School lunch food fight

School lunch food fight

FOOD very well could have been flying in last week's appropriations debate regarding how the U.S. Department of Agriculture should handle requirements of the National School Lunch Program.

Implementation of the Healthy, Hunger-Free Kids Act, which was passed in 2010, continues to make headlines, and members from both sides of the aisle in Congress tried to find a solution in the annual spending bill.

The House version included a waiver for schools that have spent six months in the red due to implementation of the new school lunch standards. Rep. Robert Aderholt (R., Ala.), chair of the House agricultural appropriations subcommittee, said the waiver isn't because he's bowing to industry pressure but because he continues to hear from school lunchroom workers on the need to provide flexibility.

Rep. Sam Farr (D., Cal.), subcommittee ranking member, argued that it's the "wrong move" to let school districts opt out of a program that's meant to encourage children to eat healthier foods.

"We don't allow students to opt out of math or science, so why are we allowing this," Farr asked.

Agriculture Secretary Tom Vilsack held a press call last week in an effort to try to debunk what he saw as mistruths circulating in the school lunch debate. Despite reports that a significant number of schools are dropping out of the program, he said less than two-tenths of 1% dropped out, and more than 90% of schools say they are successfully meeting the updated nutrition standards.

Vilsack pointed out that the new food standards have not increased food waste, citing a recent study by the Harvard School of Public Health showing that new school meal standards did not result in more food waste.

Vilsack said the House's wavier approach would be chaotic, difficult to administer and essentially would gut the opportunities provided in the new law to encourage healthier eating. He said USDA understands the need to be flexible, and it is clear that more flexibility will be needed, such as on the upcoming sodium requirements.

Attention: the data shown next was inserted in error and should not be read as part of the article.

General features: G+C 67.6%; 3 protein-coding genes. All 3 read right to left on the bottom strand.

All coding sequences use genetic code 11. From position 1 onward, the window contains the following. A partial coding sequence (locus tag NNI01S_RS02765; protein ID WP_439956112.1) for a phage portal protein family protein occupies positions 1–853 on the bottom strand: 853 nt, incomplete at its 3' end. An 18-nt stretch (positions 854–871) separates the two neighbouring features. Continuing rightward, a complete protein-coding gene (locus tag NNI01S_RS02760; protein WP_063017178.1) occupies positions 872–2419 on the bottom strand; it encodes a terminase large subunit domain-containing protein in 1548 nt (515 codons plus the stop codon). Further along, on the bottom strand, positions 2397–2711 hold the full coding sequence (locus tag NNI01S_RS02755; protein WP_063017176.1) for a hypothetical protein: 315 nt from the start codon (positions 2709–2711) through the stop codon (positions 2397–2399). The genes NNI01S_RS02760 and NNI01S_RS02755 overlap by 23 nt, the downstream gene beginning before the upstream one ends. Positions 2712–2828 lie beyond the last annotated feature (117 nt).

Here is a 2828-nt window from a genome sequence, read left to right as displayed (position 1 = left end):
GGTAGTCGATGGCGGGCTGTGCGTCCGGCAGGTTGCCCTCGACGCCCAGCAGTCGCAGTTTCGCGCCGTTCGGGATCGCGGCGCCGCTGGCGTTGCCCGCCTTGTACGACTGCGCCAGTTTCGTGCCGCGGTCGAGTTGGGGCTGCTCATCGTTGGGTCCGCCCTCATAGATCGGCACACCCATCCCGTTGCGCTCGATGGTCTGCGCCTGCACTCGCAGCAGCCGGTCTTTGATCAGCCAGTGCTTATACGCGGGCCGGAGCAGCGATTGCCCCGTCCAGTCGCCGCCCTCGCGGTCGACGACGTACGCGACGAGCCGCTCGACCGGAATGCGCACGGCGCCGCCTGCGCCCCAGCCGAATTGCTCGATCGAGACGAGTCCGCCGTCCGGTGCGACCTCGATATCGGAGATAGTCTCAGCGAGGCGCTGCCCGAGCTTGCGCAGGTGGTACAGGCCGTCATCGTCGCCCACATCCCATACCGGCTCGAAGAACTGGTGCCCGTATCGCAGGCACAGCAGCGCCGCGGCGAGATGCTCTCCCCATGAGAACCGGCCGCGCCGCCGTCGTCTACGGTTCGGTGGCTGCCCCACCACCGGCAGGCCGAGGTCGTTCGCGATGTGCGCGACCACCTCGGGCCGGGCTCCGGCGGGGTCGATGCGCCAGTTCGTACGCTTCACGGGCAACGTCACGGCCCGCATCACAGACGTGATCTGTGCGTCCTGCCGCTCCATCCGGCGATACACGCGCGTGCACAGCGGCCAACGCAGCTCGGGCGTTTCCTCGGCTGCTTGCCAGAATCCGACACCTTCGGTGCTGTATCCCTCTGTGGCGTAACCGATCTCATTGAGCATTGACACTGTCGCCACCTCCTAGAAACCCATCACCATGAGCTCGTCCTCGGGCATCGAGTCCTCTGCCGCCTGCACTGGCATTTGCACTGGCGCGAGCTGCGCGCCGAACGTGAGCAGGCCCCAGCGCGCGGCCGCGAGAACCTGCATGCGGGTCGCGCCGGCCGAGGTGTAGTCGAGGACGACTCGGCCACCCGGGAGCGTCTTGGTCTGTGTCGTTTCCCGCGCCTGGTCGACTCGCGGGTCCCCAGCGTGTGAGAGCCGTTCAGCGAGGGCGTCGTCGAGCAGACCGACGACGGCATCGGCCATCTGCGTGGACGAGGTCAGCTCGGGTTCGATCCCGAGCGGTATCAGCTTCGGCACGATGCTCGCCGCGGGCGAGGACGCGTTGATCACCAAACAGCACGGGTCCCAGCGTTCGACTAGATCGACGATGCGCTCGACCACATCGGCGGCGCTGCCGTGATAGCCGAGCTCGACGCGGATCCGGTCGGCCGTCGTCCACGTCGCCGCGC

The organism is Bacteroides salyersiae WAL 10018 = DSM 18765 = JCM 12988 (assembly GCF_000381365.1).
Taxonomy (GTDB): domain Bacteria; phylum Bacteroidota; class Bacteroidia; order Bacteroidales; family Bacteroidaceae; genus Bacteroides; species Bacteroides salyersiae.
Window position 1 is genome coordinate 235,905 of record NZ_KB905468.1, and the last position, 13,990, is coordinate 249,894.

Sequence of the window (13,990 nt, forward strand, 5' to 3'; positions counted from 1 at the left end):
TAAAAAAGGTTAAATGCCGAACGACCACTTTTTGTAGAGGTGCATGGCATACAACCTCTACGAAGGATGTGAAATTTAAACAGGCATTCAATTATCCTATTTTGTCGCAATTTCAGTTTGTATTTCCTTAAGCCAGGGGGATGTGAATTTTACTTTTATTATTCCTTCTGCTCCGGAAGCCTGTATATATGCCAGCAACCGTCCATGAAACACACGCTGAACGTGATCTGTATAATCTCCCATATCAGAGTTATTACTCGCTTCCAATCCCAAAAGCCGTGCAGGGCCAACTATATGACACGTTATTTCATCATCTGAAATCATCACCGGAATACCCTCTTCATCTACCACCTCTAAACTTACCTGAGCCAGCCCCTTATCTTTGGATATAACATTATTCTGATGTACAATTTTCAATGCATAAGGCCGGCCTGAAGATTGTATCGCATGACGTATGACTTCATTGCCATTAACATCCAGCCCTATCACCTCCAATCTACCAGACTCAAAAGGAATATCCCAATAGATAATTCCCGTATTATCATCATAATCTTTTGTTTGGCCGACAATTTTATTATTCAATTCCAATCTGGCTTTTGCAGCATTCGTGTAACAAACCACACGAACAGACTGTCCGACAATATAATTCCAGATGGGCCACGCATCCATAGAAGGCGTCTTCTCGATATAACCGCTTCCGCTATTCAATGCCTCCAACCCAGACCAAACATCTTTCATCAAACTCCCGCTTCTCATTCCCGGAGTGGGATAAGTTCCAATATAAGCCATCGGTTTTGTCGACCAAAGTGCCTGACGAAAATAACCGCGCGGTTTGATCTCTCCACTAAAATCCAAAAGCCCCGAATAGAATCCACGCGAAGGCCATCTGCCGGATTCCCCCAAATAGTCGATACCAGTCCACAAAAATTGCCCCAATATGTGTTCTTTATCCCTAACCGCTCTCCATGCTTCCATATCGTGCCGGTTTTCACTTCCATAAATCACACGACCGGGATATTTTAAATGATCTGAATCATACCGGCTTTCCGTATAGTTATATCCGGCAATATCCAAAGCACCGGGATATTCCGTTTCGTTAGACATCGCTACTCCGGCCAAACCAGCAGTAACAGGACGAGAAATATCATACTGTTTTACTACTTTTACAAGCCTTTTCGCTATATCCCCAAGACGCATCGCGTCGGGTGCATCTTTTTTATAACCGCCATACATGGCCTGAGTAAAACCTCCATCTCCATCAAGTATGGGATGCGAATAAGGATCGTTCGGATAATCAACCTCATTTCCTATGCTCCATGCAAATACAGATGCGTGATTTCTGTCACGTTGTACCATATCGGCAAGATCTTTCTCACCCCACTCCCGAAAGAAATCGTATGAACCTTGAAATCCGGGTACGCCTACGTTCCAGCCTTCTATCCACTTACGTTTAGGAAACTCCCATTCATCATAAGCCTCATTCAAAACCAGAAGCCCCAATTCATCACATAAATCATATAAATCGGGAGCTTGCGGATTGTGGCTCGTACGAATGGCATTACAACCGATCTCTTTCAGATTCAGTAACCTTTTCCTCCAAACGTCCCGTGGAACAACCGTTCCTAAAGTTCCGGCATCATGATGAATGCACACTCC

USDA did provide some flexibility with new requirements for whole grains. Beginning next school year, all grains and breads in school meal programs must be "whole-grain-rich," meaning they contain at least 50% whole grain meal and/or flour. USDA plans to allow gradual implementation after school districts voiced their concerns about the scarcity of acceptable approved whole-grain-rich pasta products.

In the Senate Appropriations Committee, Sens. Tom Harkin (D., Iowa) and John Hoeven (R., N.D.) offered an amendment to deal with some of the main concerns in the school lunch program, which Vilsack said USDA can support.

The amendment would help schools adjust to some of the more technical requirements of the rules regarding sodium and whole grains but would preserve the requirement to serve at least one half-cup of fruits and vegetables in school meals.

Hoeven withdrew a secondary amendment that would provide schools with a hardship exemption if they could not meet the whole-grain requirement after receiving a commitment from agriculture appropriations subcommittee chairman Mark Pryor (D., Ark.) and Harkin to address this issue via report language.

Flexibility clearly is needed, but how to strike the right balance will be important as the debate moves forward.

Volume:86 Issue:21

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